About the Artist
Clayton Aldern (Seattle) is a writer, editor, and occasional computational neuroscientist who splits his time between Seattle and Tacoma. Most broadly, he is interested in the relationships between science, technology, culture, and public policy. His neuroscience research, which informs his writing, has generally concerned sensory processing and contextual memory. His essays have been published by outlets including Logic, The Atlantic, Scientific American, and Crosscut, and his reporting has been republished by Mother Jones, Vox, New Republic, Fusion, Newsweek, CityLab, and others. He recently completed a fellowship at Seattle-based non-profit environmental magazine Grist. Previously, he has taught and tutored in writing, biology, and psychology at a variety of levels. A Rhodes Scholar and a Salzburg Global Fellow in Neuroscience and Art, Clayton holds a master’s in neuroscience and a master’s in public policy from Oxford. He is from Minnesota.
Clayton received a 2017 GAP Award to complete a book proposal based on a series of creative and narrative nonfiction published in the environmental magazine Grist. Combining his backgrounds as a neuroscientist and writer, Clayton has been researching the relationships between climate change, environmental degradation, brain science, and mental and emotional health. The book will address the connections—fascinating, foreboding, and all too real—between a shifting environment and the human brain.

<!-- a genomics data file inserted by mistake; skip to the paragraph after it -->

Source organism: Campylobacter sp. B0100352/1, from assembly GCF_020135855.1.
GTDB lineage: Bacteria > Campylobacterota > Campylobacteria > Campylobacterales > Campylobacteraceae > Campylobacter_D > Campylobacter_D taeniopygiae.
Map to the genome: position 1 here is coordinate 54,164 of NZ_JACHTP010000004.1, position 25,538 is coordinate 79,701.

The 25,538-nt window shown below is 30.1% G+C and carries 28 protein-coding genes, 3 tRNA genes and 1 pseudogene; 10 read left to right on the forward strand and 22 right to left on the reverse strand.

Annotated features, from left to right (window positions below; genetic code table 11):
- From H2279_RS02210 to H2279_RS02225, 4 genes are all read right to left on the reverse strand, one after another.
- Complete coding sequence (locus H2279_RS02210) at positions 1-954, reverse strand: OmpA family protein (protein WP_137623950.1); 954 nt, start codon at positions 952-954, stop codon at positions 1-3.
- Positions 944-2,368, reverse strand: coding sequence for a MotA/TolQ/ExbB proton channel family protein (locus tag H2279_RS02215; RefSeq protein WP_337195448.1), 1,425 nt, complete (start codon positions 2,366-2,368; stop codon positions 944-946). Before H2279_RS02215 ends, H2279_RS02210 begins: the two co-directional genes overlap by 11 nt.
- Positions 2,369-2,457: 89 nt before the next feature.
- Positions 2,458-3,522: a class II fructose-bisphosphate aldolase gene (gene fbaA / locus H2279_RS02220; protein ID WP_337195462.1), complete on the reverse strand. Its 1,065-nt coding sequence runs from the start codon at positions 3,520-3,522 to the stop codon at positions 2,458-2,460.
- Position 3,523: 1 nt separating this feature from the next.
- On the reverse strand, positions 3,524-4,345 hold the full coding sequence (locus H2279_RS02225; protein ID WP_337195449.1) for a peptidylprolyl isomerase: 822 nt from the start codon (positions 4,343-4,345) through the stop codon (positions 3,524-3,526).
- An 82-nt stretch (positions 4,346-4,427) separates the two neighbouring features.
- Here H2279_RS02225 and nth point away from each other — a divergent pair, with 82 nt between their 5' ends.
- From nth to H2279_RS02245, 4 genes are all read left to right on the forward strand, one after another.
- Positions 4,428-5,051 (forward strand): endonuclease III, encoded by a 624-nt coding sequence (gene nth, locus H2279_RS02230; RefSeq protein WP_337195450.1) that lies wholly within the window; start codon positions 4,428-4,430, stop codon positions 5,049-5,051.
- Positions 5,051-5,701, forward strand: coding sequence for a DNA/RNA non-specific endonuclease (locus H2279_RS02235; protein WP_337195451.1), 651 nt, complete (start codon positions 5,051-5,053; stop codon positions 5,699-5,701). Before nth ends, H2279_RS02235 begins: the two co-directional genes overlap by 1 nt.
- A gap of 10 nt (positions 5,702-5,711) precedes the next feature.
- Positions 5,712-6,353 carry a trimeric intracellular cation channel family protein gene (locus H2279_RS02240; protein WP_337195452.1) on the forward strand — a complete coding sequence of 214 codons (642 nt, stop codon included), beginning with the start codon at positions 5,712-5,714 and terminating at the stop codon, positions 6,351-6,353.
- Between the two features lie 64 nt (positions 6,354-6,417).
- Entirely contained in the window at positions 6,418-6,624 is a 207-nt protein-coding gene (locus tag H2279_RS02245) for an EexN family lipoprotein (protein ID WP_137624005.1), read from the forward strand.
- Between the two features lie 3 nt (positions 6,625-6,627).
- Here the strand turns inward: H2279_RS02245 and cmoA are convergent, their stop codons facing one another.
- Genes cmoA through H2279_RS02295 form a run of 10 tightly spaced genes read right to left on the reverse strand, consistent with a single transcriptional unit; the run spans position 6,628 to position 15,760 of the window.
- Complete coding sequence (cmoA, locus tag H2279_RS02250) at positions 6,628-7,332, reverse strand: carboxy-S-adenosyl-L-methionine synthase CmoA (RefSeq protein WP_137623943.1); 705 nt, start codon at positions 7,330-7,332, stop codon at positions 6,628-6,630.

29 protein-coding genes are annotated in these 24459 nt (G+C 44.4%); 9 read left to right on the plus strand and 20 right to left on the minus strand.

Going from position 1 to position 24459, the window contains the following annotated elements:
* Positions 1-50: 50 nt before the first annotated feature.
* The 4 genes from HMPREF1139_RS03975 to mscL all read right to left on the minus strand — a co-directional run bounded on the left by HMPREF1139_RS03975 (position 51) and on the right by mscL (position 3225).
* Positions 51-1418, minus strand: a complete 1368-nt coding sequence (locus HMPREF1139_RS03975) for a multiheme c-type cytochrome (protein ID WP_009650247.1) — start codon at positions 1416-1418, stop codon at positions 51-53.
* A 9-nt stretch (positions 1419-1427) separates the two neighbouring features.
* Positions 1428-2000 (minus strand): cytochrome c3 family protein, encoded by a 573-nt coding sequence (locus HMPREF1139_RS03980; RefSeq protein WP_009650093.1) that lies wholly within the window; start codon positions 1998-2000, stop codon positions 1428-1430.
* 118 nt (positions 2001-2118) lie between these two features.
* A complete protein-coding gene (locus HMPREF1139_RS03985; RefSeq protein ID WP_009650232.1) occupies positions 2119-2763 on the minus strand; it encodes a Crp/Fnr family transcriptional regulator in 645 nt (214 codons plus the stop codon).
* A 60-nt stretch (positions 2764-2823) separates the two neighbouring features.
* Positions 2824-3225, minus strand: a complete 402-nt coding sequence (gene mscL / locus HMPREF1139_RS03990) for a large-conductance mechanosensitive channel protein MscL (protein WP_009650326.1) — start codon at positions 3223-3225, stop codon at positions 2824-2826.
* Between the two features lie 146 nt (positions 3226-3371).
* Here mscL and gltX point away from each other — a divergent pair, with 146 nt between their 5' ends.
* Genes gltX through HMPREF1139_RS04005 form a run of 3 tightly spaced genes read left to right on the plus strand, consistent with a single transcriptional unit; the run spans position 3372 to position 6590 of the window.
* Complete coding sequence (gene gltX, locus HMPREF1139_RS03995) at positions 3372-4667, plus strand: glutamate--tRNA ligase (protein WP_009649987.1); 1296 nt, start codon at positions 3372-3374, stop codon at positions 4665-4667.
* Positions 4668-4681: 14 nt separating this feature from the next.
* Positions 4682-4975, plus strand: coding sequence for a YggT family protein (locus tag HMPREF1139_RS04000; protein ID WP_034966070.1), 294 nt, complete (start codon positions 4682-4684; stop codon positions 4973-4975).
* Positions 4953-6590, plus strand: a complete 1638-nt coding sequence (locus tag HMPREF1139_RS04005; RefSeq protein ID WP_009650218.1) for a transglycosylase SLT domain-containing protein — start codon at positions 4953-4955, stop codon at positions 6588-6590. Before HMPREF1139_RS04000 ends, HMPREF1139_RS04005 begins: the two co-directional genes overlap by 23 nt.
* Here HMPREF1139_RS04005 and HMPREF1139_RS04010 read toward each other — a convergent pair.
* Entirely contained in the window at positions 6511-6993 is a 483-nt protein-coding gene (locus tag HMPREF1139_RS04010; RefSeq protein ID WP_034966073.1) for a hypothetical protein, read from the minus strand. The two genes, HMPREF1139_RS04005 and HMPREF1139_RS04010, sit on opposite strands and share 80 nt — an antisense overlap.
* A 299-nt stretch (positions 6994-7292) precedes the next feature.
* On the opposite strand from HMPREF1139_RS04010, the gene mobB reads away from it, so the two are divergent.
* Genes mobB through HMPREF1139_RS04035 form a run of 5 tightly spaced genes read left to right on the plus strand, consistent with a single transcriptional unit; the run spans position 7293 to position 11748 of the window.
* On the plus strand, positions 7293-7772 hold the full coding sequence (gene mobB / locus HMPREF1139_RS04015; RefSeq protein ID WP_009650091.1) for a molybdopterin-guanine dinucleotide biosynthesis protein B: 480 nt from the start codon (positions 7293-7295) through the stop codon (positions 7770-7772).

Artist Trust thanks the Amazon Literary Partnership for underwriting this award through Artist Trust’s Corporate Partnership program. For information about supporting Washington State artists, visit here.
Information included above was provided by artist at the time of application.
From the Artist
Frankly, I didn't think there was a world in which a writer could get paid to do what Artist Trust is paying me to do. Thank you for the vote of confidence — and for making this project a reality. It truly wouldn't exist without your support!